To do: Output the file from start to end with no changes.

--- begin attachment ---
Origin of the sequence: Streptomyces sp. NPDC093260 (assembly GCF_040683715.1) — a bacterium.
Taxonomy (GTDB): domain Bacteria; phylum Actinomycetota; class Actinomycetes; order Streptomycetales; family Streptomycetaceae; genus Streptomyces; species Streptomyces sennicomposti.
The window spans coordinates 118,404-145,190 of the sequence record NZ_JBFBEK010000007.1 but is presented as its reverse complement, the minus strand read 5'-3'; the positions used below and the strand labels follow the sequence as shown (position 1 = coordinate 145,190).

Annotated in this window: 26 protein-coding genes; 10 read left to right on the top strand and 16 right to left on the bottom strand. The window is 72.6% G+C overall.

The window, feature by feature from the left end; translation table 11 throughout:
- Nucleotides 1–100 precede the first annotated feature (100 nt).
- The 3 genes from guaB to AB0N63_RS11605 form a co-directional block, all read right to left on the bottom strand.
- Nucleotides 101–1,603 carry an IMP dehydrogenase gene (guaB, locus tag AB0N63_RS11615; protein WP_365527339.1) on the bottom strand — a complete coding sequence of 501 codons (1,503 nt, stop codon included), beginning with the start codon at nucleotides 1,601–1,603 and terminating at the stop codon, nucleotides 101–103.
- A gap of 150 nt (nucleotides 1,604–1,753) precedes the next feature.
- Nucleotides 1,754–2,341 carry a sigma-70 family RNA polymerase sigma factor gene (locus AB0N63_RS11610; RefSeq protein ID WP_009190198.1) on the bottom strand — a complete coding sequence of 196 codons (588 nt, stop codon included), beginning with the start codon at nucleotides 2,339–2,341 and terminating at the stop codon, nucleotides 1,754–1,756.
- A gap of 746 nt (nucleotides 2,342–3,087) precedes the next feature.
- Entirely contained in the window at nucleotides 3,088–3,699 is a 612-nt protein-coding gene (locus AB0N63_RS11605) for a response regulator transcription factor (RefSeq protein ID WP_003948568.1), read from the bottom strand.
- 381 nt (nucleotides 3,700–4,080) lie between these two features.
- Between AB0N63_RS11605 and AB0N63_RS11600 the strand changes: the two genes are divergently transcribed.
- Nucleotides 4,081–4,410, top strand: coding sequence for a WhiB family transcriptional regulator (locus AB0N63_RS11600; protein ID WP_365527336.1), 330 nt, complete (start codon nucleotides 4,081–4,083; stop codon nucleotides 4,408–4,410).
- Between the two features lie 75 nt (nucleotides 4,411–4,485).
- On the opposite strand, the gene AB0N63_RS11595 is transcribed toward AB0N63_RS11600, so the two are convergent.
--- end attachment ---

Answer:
Origin of the sequence: Streptomyces sp. NPDC093260 (assembly GCF_040683715.1) — a bacterium.
Taxonomy (GTDB): domain Bacteria; phylum Actinomycetota; class Actinomycetes; order Streptomycetales; family Streptomycetaceae; genus Streptomyces; species Streptomyces sennicomposti.
The window spans coordinates 118,404-145,190 of the sequence record NZ_JBFBEK010000007.1 but is presented as its reverse complement, the minus strand read 5'-3'; the positions used below and the strand labels follow the sequence as shown (position 1 = coordinate 145,190).

Annotated in this window: 26 protein-coding genes; 10 read left to right on the top strand and 16 right to left on the bottom strand. The window is 72.6% G+C overall.

The window, feature by feature from the left end; translation table 11 throughout:
- Nucleotides 1–100 precede the first annotated feature (100 nt).
- The 3 genes from guaB to AB0N63_RS11605 form a co-directional block, all read right to left on the bottom strand.
- Nucleotides 101–1,603 carry an IMP dehydrogenase gene (guaB, locus tag AB0N63_RS11615; protein WP_365527339.1) on the bottom strand — a complete coding sequence of 501 codons (1,503 nt, stop codon included), beginning with the start codon at nucleotides 1,601–1,603 and terminating at the stop codon, nucleotides 101–103.
- A gap of 150 nt (nucleotides 1,604–1,753) precedes the next feature.
- Nucleotides 1,754–2,341 carry a sigma-70 family RNA polymerase sigma factor gene (locus AB0N63_RS11610; RefSeq protein ID WP_009190198.1) on the bottom strand — a complete coding sequence of 196 codons (588 nt, stop codon included), beginning with the start codon at nucleotides 2,339–2,341 and terminating at the stop codon, nucleotides 1,754–1,756.
- A gap of 746 nt (nucleotides 2,342–3,087) precedes the next feature.
- Entirely contained in the window at nucleotides 3,088–3,699 is a 612-nt protein-coding gene (locus AB0N63_RS11605) for a response regulator transcription factor (RefSeq protein ID WP_003948568.1), read from the bottom strand.
- 381 nt (nucleotides 3,700–4,080) lie between these two features.
- Between AB0N63_RS11605 and AB0N63_RS11600 the strand changes: the two genes are divergently transcribed.
- Nucleotides 4,081–4,410, top strand: coding sequence for a WhiB family transcriptional regulator (locus AB0N63_RS11600; protein ID WP_365527336.1), 330 nt, complete (start codon nucleotides 4,081–4,083; stop codon nucleotides 4,408–4,410).
- Between the two features lie 75 nt (nucleotides 4,411–4,485).
- On the opposite strand, the gene AB0N63_RS11595 is transcribed toward AB0N63_RS11600, so the two are convergent.